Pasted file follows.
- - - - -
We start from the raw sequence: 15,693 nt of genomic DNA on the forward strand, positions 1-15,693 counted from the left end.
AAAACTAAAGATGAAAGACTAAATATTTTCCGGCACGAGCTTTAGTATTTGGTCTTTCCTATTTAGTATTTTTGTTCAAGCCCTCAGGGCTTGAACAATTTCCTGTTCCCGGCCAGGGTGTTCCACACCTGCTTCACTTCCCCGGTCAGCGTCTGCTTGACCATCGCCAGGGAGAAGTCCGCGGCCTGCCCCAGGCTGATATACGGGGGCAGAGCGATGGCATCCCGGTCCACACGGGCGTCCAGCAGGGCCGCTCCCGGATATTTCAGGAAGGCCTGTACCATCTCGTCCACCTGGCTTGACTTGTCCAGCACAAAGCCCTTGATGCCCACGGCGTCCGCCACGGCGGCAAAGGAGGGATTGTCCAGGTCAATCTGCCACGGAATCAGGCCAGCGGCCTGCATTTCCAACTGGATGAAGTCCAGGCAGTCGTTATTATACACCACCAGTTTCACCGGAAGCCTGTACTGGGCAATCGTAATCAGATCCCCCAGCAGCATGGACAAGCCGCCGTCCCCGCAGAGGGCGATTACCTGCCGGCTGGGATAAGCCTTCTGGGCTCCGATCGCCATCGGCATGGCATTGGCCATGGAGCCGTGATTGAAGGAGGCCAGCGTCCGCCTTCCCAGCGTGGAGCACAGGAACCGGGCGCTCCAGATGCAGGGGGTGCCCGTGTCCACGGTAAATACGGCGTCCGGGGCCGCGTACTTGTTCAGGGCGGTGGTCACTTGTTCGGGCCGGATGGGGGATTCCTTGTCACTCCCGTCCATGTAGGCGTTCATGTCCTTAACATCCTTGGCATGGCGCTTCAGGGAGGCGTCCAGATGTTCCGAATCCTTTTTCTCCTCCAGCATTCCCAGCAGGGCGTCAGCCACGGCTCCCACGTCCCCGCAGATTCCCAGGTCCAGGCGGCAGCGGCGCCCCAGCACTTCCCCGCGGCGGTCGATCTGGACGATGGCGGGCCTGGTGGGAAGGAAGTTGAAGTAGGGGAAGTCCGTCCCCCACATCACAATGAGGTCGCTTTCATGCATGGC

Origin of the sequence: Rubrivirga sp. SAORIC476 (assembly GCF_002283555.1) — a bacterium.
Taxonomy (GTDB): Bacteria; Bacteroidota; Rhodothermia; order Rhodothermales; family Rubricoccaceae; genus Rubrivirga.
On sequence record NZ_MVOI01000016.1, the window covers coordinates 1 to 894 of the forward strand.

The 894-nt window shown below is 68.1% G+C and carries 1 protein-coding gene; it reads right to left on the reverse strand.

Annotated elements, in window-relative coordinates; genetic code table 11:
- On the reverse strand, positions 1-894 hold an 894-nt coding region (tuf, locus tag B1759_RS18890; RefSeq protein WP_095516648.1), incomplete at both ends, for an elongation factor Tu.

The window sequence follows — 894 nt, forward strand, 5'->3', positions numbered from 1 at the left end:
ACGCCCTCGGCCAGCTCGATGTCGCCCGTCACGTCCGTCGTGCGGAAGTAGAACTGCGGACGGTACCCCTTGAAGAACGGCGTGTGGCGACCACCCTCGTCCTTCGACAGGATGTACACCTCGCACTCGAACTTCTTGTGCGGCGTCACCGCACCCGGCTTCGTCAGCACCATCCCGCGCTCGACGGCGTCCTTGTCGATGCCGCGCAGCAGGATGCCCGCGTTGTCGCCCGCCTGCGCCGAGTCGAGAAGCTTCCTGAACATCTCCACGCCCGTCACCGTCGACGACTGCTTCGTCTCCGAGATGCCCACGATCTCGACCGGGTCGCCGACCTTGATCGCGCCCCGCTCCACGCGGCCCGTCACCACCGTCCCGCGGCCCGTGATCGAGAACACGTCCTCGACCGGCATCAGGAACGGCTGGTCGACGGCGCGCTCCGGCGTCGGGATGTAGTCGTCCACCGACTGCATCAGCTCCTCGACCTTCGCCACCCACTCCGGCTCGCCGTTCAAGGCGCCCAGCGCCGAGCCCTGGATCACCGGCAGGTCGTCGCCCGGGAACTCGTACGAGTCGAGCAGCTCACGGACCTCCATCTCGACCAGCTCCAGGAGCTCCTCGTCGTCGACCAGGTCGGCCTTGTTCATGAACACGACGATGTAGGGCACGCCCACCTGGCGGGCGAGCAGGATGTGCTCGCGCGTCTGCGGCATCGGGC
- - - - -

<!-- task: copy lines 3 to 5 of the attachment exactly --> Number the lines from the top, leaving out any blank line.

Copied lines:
Origin of the sequence: Rubrivirga sp. SAORIC476 (assembly GCF_002283555.1) — a bacterium.
Taxonomy (GTDB): Bacteria; Bacteroidota; Rhodothermia; order Rhodothermales; family Rubricoccaceae; genus Rubrivirga.
On sequence record NZ_MVOI01000016.1, the window covers coordinates 1 to 894 of the forward strand.